To Run Or Not To Run?
Much as we all love to run, there are times when running isn’t the best idea. Yes, really! Here are the (few) times when it’s best to say no to running.
When You’ve Slept Really Badly
It’s not always possible to get the perfect night’s sleep, but if you’ve been up all night with the baby, or couldn’t sleep because of insomnia, or just burned the candle at both ends, it might be wise to postpone your run for another day. If you do run after an awful night’s sleep, at best you’ll have a lacklustre run and at worst you could trip, stumble or pick up an injury because you’re just not with it. Make the wise decision to have a rest day: have a bath, wind down before bed, and go to bed early. There’s always another day.
When You Haven’t Eaten Enough
We don’t need to fuel up on mountains of carbohydrates for every single run we do, but there is a case for postponing a running session if you are feeling weak or dizzy from lack of food. There can be many reasons for undereating: getting stuck in traffic or a meeting, running late, leaving the house without your prepared snack (or money to buy something). If you find yourself suffering the feelings of low blood sugar, it might be better to swap your schedule around so you can run after you’ve had a balanced snack and a drink of water.
WhenYou’re Suffering From The Night Before
Oops! Somebody had one too many… and then a few more. We’ve all done it! If you’re really suffering with a hangover, it’s not a good idea to go for a run. You’re already dehydrated and your cells are under stress, trying to rid themselves of toxins and repair the damage. Don’t give your body more to do. Stay in, rehydrate, eat small healthy meals and get an early night. You can do your running session tomorrow, if you feel up to it. Wait until your body is no longer dehydrated.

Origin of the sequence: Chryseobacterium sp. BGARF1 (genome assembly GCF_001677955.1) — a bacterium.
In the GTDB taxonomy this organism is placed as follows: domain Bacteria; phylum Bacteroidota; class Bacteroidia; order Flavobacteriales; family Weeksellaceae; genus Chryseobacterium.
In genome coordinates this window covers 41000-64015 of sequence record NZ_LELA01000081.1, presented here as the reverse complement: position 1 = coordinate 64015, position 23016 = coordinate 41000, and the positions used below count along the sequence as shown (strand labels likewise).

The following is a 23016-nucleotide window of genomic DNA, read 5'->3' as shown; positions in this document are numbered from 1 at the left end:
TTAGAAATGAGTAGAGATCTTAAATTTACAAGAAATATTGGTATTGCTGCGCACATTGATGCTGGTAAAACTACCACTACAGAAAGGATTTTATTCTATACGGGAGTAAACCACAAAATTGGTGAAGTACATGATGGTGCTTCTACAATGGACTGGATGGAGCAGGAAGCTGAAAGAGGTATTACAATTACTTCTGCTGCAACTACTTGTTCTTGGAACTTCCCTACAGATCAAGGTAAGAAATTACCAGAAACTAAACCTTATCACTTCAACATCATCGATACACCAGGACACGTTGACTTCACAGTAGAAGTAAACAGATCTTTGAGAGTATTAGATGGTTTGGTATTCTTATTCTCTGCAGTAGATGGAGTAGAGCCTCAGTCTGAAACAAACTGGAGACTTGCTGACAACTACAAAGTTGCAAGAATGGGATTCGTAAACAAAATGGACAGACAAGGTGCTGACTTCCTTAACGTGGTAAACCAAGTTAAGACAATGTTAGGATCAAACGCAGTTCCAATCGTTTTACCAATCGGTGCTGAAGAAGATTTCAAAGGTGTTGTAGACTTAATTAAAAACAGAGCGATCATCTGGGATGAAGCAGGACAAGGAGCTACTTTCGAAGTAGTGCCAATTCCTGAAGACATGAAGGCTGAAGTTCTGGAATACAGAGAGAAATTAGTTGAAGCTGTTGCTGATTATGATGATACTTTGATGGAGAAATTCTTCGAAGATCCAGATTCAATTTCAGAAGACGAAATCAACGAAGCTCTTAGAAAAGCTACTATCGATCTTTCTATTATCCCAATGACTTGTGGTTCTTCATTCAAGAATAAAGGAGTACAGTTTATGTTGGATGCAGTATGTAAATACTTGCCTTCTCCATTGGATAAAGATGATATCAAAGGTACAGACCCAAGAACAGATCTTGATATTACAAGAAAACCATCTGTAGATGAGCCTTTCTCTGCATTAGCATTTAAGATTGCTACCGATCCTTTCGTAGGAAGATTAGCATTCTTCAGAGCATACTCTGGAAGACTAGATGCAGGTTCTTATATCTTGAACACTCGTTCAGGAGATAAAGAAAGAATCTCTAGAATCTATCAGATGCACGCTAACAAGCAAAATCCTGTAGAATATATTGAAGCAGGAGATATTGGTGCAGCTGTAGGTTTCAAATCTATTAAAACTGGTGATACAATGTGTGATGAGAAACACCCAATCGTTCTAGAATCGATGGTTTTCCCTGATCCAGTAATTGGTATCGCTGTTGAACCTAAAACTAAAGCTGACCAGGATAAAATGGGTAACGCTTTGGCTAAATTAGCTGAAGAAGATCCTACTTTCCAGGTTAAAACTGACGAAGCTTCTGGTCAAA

When You’re Ill
It’s OK to run through some things, like a mild headache, period pains or a runny nose. But you should pay attention to more severe symptoms and make the sensible decision to rest from running until you’re better. We would recommend that you do not run with a cough, heavy cold, chest infection, ear infection, stomach problem or bowel upset. Some people use a “neck check” to make the decision about whether or not to run when ill: if it’s above the neck, it’s OK to run, if it’s below the neck, you need to rest. But obviously this won’t work if you’re suffering with a migraine or ear/nose/throat infection. You are the best judge of your own body. Just remember to err on the side of caution. Better to miss one run today than a whole month of runs because you didn’t allow your body to heal.